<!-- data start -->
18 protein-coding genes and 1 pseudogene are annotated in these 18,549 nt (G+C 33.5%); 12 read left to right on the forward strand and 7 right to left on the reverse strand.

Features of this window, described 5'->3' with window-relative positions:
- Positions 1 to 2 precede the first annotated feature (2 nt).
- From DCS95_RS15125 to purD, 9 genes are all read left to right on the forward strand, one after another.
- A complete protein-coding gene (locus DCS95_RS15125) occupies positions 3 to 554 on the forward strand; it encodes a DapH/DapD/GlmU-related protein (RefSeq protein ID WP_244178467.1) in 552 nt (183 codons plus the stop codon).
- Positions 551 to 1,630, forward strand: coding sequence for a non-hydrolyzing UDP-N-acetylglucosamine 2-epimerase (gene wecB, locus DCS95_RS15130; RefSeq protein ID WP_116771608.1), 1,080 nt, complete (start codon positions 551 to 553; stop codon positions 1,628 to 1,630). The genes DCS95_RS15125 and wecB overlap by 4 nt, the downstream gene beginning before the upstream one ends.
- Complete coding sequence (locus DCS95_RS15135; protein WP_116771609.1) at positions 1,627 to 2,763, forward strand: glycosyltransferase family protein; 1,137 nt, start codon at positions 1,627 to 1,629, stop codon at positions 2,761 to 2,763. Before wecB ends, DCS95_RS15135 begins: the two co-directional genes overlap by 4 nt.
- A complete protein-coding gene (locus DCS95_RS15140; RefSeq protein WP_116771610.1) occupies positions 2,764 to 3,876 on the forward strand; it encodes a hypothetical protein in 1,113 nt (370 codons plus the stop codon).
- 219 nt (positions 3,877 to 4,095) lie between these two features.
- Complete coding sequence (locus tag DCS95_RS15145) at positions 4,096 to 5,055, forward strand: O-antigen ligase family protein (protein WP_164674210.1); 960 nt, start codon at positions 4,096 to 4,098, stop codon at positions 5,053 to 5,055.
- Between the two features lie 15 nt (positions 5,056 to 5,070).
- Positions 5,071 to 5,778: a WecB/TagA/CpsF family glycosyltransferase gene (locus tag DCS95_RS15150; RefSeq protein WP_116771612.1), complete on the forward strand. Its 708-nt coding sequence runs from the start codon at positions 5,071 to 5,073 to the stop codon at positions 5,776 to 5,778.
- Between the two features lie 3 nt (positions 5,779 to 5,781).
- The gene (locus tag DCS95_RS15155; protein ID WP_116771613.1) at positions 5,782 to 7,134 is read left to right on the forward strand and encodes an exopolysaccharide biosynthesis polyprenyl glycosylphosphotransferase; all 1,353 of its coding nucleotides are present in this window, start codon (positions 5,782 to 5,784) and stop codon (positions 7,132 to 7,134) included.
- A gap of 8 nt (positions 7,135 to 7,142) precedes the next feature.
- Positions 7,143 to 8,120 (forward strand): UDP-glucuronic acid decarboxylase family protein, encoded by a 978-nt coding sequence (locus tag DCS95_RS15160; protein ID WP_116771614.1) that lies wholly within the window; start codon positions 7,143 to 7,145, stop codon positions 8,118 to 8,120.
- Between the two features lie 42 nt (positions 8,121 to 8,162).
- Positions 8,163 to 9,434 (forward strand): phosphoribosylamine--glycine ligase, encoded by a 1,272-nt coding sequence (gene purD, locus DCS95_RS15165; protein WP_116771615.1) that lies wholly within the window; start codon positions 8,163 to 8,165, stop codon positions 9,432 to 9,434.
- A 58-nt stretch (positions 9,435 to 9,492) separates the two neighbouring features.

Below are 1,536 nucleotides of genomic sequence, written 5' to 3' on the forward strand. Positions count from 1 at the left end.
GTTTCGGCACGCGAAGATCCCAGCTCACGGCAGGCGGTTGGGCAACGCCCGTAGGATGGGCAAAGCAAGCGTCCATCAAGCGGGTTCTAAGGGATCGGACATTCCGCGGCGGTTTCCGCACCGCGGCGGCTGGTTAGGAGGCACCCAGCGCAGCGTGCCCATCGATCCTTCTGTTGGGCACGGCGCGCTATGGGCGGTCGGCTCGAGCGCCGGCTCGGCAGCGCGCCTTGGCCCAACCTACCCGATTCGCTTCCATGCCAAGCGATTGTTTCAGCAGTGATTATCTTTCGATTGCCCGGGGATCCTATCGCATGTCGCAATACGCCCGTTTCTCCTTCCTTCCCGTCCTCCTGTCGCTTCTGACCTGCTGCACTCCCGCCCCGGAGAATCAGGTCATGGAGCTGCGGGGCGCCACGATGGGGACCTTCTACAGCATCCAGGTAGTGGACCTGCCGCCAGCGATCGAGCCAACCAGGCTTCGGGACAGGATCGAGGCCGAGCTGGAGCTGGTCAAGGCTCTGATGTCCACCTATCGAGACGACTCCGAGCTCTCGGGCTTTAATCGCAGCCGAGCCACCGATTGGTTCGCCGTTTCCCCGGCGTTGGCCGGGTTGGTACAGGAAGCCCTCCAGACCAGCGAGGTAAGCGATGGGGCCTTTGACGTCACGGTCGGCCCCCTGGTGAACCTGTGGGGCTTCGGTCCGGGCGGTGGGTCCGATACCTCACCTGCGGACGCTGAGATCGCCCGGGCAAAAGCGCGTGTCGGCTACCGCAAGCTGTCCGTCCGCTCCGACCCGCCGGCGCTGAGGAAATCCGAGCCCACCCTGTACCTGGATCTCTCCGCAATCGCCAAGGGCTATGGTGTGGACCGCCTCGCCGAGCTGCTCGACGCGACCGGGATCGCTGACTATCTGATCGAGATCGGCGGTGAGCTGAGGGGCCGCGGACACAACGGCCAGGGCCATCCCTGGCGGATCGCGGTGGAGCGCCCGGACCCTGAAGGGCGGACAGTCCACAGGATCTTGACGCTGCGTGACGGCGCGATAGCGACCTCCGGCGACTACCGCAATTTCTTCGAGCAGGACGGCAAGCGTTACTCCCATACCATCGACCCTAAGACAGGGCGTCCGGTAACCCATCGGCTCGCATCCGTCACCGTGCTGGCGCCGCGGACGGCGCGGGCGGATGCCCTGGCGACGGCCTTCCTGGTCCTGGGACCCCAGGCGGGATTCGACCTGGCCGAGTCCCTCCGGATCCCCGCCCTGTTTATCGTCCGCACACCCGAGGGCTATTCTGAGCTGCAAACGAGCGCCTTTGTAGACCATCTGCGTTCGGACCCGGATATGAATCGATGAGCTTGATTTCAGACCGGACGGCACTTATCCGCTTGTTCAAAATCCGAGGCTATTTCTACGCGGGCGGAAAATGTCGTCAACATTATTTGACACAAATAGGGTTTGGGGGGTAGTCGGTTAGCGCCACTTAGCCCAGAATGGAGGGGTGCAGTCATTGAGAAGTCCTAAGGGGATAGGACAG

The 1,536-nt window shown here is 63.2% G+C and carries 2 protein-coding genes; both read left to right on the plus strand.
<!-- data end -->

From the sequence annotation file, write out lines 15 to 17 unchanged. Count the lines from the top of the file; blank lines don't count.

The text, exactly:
- A gap of 8 nt (positions 7,135 to 7,142) precedes the next feature.
- Positions 7,143 to 8,120 (forward strand): UDP-glucuronic acid decarboxylase family protein, encoded by a 978-nt coding sequence (locus tag DCS95_RS15160; protein ID WP_116771614.1) that lies wholly within the window; start codon positions 7,143 to 7,145, stop codon positions 8,118 to 8,120.
- Between the two features lie 42 nt (positions 8,121 to 8,162).